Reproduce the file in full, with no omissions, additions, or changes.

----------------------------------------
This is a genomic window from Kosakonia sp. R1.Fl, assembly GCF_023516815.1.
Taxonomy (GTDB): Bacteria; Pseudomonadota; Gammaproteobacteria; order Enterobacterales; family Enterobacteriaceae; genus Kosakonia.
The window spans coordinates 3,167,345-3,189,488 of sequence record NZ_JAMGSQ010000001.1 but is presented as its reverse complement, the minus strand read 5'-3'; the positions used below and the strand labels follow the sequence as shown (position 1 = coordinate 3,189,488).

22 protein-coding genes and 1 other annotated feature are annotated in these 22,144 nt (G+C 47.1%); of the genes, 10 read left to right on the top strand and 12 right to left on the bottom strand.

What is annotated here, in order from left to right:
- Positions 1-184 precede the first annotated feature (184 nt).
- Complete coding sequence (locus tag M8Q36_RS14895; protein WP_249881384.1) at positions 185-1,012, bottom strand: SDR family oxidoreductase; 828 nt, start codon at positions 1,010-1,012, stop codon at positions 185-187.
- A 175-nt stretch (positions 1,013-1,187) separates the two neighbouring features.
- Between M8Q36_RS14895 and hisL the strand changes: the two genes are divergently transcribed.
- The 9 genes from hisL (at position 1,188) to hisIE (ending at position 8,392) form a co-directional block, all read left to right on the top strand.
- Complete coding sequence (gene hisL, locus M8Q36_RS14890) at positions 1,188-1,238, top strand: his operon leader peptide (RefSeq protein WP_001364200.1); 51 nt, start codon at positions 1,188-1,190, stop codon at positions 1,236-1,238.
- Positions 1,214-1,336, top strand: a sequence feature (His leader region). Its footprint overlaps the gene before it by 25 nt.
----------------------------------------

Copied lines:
This is a genomic window from Kosakonia sp. R1.Fl, assembly GCF_023516815.1.
Taxonomy (GTDB): Bacteria; Pseudomonadota; Gammaproteobacteria; order Enterobacterales; family Enterobacteriaceae; genus Kosakonia.
The window spans coordinates 3,167,345-3,189,488 of sequence record NZ_JAMGSQ010000001.1 but is presented as its reverse complement, the minus strand read 5'-3'; the positions used below and the strand labels follow the sequence as shown (position 1 = coordinate 3,189,488).

22 protein-coding genes and 1 other annotated feature are annotated in these 22,144 nt (G+C 47.1%); of the genes, 10 read left to right on the top strand and 12 right to left on the bottom strand.

What is annotated here, in order from left to right:
- Positions 1-184 precede the first annotated feature (184 nt).
- Complete coding sequence (locus tag M8Q36_RS14895; protein WP_249881384.1) at positions 185-1,012, bottom strand: SDR family oxidoreductase; 828 nt, start codon at positions 1,010-1,012, stop codon at positions 185-187.
- A 175-nt stretch (positions 1,013-1,187) separates the two neighbouring features.
- Between M8Q36_RS14895 and hisL the strand changes: the two genes are divergently transcribed.
- The 9 genes from hisL (at position 1,188) to hisIE (ending at position 8,392) form a co-directional block, all read left to right on the top strand.
- Complete coding sequence (gene hisL, locus M8Q36_RS14890) at positions 1,188-1,238, top strand: his operon leader peptide (RefSeq protein WP_001364200.1); 51 nt, start codon at positions 1,188-1,190, stop codon at positions 1,236-1,238.
- Positions 1,214-1,336, top strand: a sequence feature (His leader region). Its footprint overlaps the gene before it by 25 nt.